7 minutes | a month ago
128 It's Time Rebrand Your Podcast. How to Change Your Show Name
“Are you aware of the connection of your show name to rape culture?” That was a question I got in an email a few months ago and it stopped me dead in my tracks. Now, I’m not going to pretend that my old show name, Just the Tip was innocent. While it was an exact description of the premise of my show -- just the tip you need to improve your podcast -- I knew there was some sexual innuendo in there. It’s a phrase I grew up with and never really considered it too offensive. In fact, I didn’t really think all that much about it at all. Call me naive, but I didn’t equate it to rape or date rape. Once someone pointed it out, I couldn’t think of it any other way. And, I couldn’t go on calling my show by that name. So, I decided to ditch it. Changing your show name should not be done lightly. You want to make sure that you are doing it for a good reason. I mean, it’s not like underwear that you change once a week. Here are some good reasons to change your show name: It no longer represents your brand or your brand values (check) You’ve rebranded as a business and you need your show to join the party You’ve pivoted (either your show or your audience) and the name doesn’t fit anymore You’ve niched down and you need your show name to reflect that. There are a million other podcasts with the same name and you’re getting lost in a sea of sameness. You picked a crappy name in haste and you know better now (check) If it makes sense for you to change your name, make sure you pick your new one well. You want it to be clear over clever. And, you want to do some research to make sure it’s not going to be taken in a way you don’t (ahem) intend it to be. Once you’ve landed on an Oh-So-Much-Better name, you will need to do a few things. Secure the domain of your new name Change your show art Log in to your podcast distributor (like Libsyn, Buzzsprout or Podbean) and change the title in your show settings Upload your new artwork (listen to this episode for some tips around this) Update your categories (if needed) Change your copyright on your website Audit your social to make sure everything reflects your new name Announce it! This is optional, but it’s a good idea to let your fans know that it’s still you even if the name has changed. Changes on your distribution network can take 24 hours, so check back in that everything has taken hold. That’s it! Changing your name is easy, but you want to get it right. And, be careful about blaming the name for bigger issues. Just changing the name may not be enough to save a poorly performing podcast. That might require a bit more work and an actual pivot. This is what we cover in my Podcast Tuneup. If you think you might need a name change or a show tune-up, let’s chat. Grab a free 15-minute coaching call and I’ll tell you what I think.
10 minutes | 2 months ago
127 5 Key Changes to the Podcast World that You Need to Know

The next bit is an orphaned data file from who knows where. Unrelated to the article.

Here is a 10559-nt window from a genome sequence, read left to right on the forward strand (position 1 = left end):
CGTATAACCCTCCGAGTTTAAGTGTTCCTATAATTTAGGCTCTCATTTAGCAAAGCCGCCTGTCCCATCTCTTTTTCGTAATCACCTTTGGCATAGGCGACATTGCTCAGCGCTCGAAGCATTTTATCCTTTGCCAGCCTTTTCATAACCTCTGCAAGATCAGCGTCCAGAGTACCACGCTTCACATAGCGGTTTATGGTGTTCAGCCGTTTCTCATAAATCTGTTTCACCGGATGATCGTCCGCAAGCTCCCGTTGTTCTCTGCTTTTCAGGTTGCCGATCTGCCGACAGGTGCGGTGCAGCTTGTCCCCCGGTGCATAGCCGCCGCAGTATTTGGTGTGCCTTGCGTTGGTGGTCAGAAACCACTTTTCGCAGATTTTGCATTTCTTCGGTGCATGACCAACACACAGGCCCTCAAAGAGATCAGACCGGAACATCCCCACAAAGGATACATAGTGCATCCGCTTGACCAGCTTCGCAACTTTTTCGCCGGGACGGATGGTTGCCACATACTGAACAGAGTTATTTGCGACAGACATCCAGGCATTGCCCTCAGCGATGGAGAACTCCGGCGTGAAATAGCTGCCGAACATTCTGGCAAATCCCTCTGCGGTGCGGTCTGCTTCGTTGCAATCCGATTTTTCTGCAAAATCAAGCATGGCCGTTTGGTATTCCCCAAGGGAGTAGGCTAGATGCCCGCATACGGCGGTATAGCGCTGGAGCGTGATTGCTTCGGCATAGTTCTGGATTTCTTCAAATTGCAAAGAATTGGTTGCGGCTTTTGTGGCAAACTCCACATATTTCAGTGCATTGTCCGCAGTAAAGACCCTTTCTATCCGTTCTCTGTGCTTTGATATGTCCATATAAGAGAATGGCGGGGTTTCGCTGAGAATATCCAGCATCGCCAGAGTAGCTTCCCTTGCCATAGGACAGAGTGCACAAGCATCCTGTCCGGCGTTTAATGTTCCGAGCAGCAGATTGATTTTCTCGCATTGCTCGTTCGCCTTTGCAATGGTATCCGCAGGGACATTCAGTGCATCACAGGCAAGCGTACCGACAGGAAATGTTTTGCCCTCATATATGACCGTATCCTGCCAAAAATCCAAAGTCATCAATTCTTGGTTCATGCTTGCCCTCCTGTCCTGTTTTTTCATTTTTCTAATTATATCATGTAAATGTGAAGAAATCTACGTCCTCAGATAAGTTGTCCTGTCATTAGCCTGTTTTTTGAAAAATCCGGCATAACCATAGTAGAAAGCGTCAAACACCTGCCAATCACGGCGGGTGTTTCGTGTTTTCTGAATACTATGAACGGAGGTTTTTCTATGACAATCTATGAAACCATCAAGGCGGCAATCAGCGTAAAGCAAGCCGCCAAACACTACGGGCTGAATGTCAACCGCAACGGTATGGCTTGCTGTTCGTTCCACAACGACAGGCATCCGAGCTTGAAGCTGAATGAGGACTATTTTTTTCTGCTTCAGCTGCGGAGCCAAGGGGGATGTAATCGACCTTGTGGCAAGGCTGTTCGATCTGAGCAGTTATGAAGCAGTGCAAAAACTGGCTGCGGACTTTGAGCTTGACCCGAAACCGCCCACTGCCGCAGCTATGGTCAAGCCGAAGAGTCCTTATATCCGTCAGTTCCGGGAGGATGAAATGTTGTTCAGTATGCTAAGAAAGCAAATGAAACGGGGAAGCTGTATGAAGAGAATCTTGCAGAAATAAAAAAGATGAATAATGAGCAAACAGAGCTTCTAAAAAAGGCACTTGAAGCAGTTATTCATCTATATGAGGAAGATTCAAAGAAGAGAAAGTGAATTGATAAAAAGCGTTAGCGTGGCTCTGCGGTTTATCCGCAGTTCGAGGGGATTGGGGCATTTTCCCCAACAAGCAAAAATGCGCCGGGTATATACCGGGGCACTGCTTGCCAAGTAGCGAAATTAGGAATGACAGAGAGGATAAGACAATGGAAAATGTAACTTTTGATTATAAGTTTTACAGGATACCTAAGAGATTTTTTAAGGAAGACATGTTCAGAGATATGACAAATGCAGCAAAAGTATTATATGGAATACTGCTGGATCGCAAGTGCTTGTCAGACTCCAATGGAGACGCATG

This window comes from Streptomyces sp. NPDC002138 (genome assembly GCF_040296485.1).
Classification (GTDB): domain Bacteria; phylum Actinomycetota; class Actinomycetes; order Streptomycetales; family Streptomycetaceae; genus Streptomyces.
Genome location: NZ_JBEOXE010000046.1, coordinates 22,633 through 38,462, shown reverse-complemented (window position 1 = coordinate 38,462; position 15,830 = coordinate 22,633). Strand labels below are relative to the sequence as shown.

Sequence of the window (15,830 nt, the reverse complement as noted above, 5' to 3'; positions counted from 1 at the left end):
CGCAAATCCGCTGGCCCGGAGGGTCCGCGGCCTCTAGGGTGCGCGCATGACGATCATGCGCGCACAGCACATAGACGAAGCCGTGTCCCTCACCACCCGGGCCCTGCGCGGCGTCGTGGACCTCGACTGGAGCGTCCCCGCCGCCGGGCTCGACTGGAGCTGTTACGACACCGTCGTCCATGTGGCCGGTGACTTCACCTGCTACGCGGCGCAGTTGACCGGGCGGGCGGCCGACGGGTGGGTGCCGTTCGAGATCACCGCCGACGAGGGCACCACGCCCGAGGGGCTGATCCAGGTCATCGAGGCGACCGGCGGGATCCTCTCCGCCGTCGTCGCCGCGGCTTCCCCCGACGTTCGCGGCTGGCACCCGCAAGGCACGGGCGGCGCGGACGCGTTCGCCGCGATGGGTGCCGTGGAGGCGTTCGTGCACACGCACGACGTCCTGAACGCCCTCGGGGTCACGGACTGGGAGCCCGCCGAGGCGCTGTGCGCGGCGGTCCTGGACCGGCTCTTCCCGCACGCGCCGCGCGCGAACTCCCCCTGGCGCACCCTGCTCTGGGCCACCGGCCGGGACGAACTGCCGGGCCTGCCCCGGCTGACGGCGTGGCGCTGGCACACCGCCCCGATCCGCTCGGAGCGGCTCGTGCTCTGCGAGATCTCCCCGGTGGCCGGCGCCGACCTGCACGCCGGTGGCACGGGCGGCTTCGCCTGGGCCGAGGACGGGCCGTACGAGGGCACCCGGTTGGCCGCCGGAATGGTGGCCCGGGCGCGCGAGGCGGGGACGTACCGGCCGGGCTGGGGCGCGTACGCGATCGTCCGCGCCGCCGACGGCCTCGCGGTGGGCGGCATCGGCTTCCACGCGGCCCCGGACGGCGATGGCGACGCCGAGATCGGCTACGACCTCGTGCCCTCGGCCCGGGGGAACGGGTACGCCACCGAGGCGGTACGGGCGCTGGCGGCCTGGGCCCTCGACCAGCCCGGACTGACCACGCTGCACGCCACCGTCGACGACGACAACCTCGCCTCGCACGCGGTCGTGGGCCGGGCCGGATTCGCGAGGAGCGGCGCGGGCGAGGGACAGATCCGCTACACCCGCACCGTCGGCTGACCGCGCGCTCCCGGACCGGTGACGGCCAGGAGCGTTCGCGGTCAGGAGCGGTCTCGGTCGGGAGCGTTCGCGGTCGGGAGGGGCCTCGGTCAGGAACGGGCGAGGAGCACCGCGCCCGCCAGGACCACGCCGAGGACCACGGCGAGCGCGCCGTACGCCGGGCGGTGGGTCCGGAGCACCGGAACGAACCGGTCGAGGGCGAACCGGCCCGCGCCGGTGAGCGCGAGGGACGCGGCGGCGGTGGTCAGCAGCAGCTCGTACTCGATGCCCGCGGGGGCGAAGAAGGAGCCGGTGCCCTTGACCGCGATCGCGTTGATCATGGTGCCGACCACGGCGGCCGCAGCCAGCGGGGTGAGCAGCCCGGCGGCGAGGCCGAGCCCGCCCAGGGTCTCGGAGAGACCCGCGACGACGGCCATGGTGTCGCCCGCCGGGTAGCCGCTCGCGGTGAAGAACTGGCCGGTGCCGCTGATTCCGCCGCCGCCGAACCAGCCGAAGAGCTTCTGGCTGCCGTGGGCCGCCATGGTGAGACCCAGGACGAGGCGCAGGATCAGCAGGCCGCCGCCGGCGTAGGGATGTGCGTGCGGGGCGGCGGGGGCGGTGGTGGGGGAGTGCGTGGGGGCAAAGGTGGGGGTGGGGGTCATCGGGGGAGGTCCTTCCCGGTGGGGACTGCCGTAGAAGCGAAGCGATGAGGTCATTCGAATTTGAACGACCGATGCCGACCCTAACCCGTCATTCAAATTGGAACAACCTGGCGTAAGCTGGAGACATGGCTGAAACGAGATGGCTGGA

The world of podcasting is constantly changing and it can be tough to keep up. In fact, there’s so much change, you might be tempted to just ignore most of these miniscule shifts. Well, I don’t blame you but there are a few key changes coming that are worth paying attention to. In fact, there are a few that are important enough that you might want to change one of the things you probably say EVERY episode. Since I want to help you avoid getting sucked into the vortex of podcast news, I’ve done a round up of the most important podcast news (that actually matters to you as a podcaster). Before I jump in, I want to give a big shout out to two sources I count on to get some of my podcast news: Podnews and The Feed (a podcast by Libsyn). I love the insider information. So, here’s what you need to know about what’s shaking things up in the podiverse. Apple is ditching the term ‘subscribe’ from their podcast platform. What does this mean? Well, for one thing, you might want to think twice about telling people to subscribe! Instead, you need to get comfortable telling people to follow you. Yep, that’s the new verb around here. Follow is the new subscribe. There is a pretty interesting reason they’re scrapping subscribe - give this episode a listen to find out. Auto-downloading is dead on Apple. This is also an Apple-specific change on iOS 14.5 and beyond. What this means is that your subscribers, er, followers will now have to manually select auto-download or download what they want. This may mean that you may see a drop in your download numbers. But, you’re not obsessing with those numbers anyway, right? Artwork spreads to your background. Your podcast artwork (you know your show art or cover tile) will now inspire your Apple Podcast background. I wonder where they got this idea, ahem, Spotify. So, I hope you really like your artwork! Your limit has been increased. Apple Podcasts used to limit you to 300 episodes well, not any more. Now you can keep going and going and going… all the way to 2000. #podgoals So long Apple Podcast summary field. It’s gonzo. Now, this may be different depending on your podcast host. I use Libsyn and so do most of my clients (use promo code TIM to get 2 months free). Anyway, in Libsyn, the field is nixed because Apple doesn’t do anything with it anyway. Boom. I just saved you like 30 seconds (times your new limit of 2000 podcasts = 16.66 hours. Yer welcome). So, these are the changes coming your way courtesy of Apple. Remember, these changes will take effect for only a portion of a portion of your audience. Only the people who will update to iOS 14.5 will see these changes. It’s a sign of things to come but there is no need to panic. I said, don’t PANIC! Podcasting is always shifting so try to stay on top of things without obsessing. Focus on creating great content that your audience loves. They’ll forgive you for telling them to subscribe instead of follow. More tips at https://podcastperformancecoach.com/